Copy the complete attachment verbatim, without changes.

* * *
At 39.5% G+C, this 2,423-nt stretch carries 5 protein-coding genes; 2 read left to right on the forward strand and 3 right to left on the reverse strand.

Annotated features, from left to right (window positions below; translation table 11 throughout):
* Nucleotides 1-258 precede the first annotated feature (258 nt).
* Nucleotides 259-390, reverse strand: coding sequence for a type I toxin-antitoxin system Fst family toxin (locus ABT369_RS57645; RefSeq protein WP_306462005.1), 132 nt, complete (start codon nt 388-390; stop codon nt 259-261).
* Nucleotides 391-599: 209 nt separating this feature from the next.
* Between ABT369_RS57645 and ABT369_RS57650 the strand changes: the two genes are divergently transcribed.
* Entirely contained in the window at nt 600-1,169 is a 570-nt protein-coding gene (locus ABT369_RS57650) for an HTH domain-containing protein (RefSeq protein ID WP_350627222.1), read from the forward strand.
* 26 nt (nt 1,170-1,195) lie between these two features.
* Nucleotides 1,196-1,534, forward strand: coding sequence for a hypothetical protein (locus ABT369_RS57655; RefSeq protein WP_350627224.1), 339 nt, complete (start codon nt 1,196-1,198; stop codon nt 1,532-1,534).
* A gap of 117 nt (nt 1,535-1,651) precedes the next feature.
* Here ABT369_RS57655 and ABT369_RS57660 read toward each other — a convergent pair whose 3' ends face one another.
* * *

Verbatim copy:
At 39.5% G+C, this 2,423-nt stretch carries 5 protein-coding genes; 2 read left to right on the forward strand and 3 right to left on the reverse strand.

Annotated features, from left to right (window positions below; translation table 11 throughout):
* Nucleotides 1-258 precede the first annotated feature (258 nt).
* Nucleotides 259-390, reverse strand: coding sequence for a type I toxin-antitoxin system Fst family toxin (locus ABT369_RS57645; RefSeq protein WP_306462005.1), 132 nt, complete (start codon nt 388-390; stop codon nt 259-261).
* Nucleotides 391-599: 209 nt separating this feature from the next.
* Between ABT369_RS57645 and ABT369_RS57650 the strand changes: the two genes are divergently transcribed.
* Entirely contained in the window at nt 600-1,169 is a 570-nt protein-coding gene (locus ABT369_RS57650) for an HTH domain-containing protein (RefSeq protein ID WP_350627222.1), read from the forward strand.
* 26 nt (nt 1,170-1,195) lie between these two features.
* Nucleotides 1,196-1,534, forward strand: coding sequence for a hypothetical protein (locus ABT369_RS57655; RefSeq protein WP_350627224.1), 339 nt, complete (start codon nt 1,196-1,198; stop codon nt 1,532-1,534).
* A gap of 117 nt (nt 1,535-1,651) precedes the next feature.
* Here ABT369_RS57655 and ABT369_RS57660 read toward each other — a convergent pair whose 3' ends face one another.